Understanding and managing your credit card balances one of several important tools for increasing your credit scores and an important one.

In another post, we talked about understanding how your balances affect your scores. That is, especially the percentage of your available credit that you use, aka, your “credit utilization.”

In general, the more of your available credit you use, the more likely it will be to negatively impact your credit scores. It usually goes something like this:

Zero impact (good or bad): 0%

Best range: 1-9%

Still good: 10-19%

Okay: 20-29%

Risky: 30-49%

Danger zone: 50-79%

Red alert: 80-100%

Disaster: over 100%

How to Optimize Your Credit Utilization

Here are just a few quick tips you can use to make your utilization ratio more attractive to lenders and healthier for your credit scores:

  • Spread out your charges. Use all of your credit cards a little, instead of one a lot. Even in credit scoring models that only look at your total utilization, preventing a max-out is still for the best.


  • Keep track of your credit limits. It seems obvious, but most people don’t actually write down their credit limits. Let alone track how much of their credit they’re using. Knowledge is power, and the only way to make sure to stay within your target usage range.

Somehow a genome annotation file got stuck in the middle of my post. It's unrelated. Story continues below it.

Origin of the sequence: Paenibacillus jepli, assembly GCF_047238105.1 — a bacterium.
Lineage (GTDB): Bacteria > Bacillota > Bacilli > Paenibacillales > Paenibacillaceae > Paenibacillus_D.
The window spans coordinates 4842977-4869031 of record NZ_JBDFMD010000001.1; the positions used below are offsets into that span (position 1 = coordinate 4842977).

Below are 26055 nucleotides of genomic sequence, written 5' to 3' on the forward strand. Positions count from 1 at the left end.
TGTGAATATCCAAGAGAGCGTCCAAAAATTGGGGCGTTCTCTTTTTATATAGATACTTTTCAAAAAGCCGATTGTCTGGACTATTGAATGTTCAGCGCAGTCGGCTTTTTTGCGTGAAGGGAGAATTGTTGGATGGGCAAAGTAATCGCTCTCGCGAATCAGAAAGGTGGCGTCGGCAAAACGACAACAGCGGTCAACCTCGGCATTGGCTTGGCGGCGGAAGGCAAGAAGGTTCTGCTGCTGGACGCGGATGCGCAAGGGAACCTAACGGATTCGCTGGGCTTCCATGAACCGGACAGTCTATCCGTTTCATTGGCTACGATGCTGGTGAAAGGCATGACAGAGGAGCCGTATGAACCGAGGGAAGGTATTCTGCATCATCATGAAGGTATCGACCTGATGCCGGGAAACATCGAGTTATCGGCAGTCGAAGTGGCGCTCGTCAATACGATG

• Increase your available credit. You can do this in two ways: 1. Apply for new credit cards once or twice a year, even if you don’t need them. This is a big secret that people with great credit do regularly. 2. Ask your credit card issuers for a credit limit increase. Again, credit-score ninjas do this once or twice every year. And the better your credit scores, the more likely your issuers will be to say yes!

Stay Focused on Your Credit Card Balances

Ultimately, higher balances will only negatively affect your credit, and therefore your credit scores. So, in very general terms, the lower your balances the better.

But just stating the obvious doesn’t really help.

One of the most popular methods for lowering your credit card balances strategically is the debt-snowball method.

Instead of attacking your highest balance first, pay down your lowest until it’s below 10%.

Then, put your money toward your next-lowest balance, and so on.

The idea is to stay motivated, seeing your progress as quickly as possible, while progressively paying down your debt up to the highest balance you owe.

You’ll also begin to see your savings in lower interest payments, which you can then reinvest into paying down your debt faster and faster.


Bring your credit balances down and optimizing them is one of the surest ways to improve your overall credit profile and credit scores.

There are many more strategies than these. Talk to one of our credit specialists today to create your perfect plan of action.

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